Please create an account to participate in the Slashdot moderation system

 



Forgot your password?
typodupeerror
Slashdot Deals: Prep for the CompTIA A+ certification exam. Save 95% on the CompTIA IT Certification Bundle ×

Comment Re: WTF (Score 1) 337

So, any data about any piece of property you own should be available to the government - such as your computer and all the data on it?

Remember, the Federal Government is one of limited powers. The only thing they are allowed to do is detailed in the United States Constitution. In that document, the people granted the Federal Government certain limited powers.

However, that matters little -- Corporations are state entities. The Constitution grants the Federal Government no power whatsoever over them beyond what may follow on from the powers that the Constitution may have relinquished to the Federal Government over the owners of those corporations. A corporation is as much an "effect" of the individual owners ("The right of the people to be secure in their persons, houses, papers, and effects...") as a computer owned by such a person is.

Comment Re: WTF (Score 1) 337

A corporation always has owners who are human -- sometimes they are indirect. How many corporations other than ones owned by the government or entirely by an entity like a pension fund (who, has parties they have obligations to, but not real "owners") who is not owned, directly or indirectly, by one or more humans? That list certainly does not include hardly any of the entities referenced in this /. article.

When an owner dies, another owner ends up with their share. When a corporation dies, the owners are either compensated in some way (such as in a merger) or their property becomes valueless (such as after some forms of bankruptcy - no different if your car, which you own, becomes valueless after it burns to a crisp).

For example, an owner of a house, like an owner of a corporation, has the right not to have their property (house or shares of stock) seized without just compensation (at least in theory, although the government sometimes stretches that - such as in the case of GM and forfeiture laws).

Comment Re:Negotiating salaries is for the birds. (Score 1) 430

I was only referring to the interview/recruiting process - not for existing employees.

The big problem with exposing individual salaries is that most people overestimate their own worth (except, interestingly, some of the most productive people). It's similar to the phenomena that well over 1/2 the drivers think they are better drivers than the median skill driver -- which of course is impossible.

I suppose open salaries could help in one way if managers are bad at giving feedback and taking action. Those employees who think they are better than another employee who, in fact, is much more productive than they are may eventually quit just because they are angry that they are not making as much money as the other employee. However, I've never had a big problem with housecleaning though so likely I got rid of them already in a convenient layoff or other personnel action.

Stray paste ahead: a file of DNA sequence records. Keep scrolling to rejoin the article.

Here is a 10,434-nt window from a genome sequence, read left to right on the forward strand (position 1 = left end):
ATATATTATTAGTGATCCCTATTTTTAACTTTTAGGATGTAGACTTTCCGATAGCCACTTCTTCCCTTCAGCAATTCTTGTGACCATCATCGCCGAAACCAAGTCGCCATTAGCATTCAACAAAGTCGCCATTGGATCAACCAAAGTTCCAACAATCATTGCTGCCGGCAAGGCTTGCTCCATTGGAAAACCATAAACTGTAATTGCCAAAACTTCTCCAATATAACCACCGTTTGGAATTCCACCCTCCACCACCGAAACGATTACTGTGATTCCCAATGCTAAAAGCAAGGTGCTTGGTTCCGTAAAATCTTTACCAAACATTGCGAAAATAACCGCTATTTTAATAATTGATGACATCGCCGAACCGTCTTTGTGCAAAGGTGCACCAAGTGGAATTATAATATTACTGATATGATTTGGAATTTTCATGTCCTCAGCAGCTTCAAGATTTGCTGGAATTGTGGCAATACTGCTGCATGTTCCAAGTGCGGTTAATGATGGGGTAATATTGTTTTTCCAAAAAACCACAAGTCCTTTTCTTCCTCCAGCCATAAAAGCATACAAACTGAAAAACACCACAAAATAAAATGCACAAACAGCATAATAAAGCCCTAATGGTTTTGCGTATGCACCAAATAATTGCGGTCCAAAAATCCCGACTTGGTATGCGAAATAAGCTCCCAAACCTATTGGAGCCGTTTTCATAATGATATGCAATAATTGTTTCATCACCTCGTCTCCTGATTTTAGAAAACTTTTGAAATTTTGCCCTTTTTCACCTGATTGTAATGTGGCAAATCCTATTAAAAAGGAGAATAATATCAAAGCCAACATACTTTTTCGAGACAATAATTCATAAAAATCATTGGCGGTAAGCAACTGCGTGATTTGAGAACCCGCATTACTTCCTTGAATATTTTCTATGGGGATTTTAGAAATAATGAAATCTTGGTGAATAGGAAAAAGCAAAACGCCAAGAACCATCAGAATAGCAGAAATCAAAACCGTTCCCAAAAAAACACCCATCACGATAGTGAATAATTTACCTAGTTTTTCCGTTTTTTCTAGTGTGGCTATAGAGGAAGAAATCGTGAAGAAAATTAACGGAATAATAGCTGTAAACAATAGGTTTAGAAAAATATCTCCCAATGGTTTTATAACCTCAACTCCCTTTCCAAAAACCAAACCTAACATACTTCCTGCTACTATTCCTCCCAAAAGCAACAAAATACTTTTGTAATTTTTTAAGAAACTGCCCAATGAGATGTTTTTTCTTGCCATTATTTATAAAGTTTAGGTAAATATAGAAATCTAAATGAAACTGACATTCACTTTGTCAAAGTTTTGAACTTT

Of course in an environment with little salary diversity based on merit, there's less reason not to disclose salaries.

I do believe in exposing salary grades (low, mid, high for example) but not individual salaries and title:grade relationships if those formally exist.

Comment Re:Negotiating salaries is for the birds. (Score 2) 430

And the inverse. I've wasted time talking to a few companies who were very interested but didn't ever ask what I was currently making -- until they casually asked the question after a couple of hours, and you could feel the oxygen leave the room and their interest plummet. I was talking to VPs of development at small growing companies and by looking at my resume I assumed they knew what I was probably making, but they seemed to be hoping that I was underpaid and that I would happily remain so. I just wish they had asked the question on the phone if they were going to play that game so I wouldn't waste my time. Lesson learned.

However, salaries and roles at small companies are often fluid -- you have a need and you have a candidate, the candidate is very strong and perhaps more than you need right now, but you'll have a hard time doing better when you DO need that person. I've always tried to hire opportunistically in those situations and sometimes end up pushing the "grade" of the position up a notch. This is harder to do at large companies -- esp. if you can't find some other manager in your department who has had a hard time hiring for their position at that level in which case chatting with a VP can sometimes get reqs swapped on the "a bird in the hand is worth two in the bush" grounds. Thus, being totally "open" about what a position pays up front may be a mistake and result in a lost opportunity for all.

Comment Re:Victory for common sense! (Score 1) 91

I'm a current customer of Comcast and am have/use this very service - both on my Comcast router and other customers Comcast routers.

Where did I claim the activity wasn't tied to the MAC address of the device? It is also easily tied to the Comcast subscriber that authenticated the device to Comcast's network and it's inconceivable to me that they don't keep this info - esp. since they claim that data caps on a subscriber's account include their usage from devices using the xfinitywifi hotspots (I've not validated empirically that this is true however).

A CONS is an object which cares. -- Bernie Greenberg.

Working...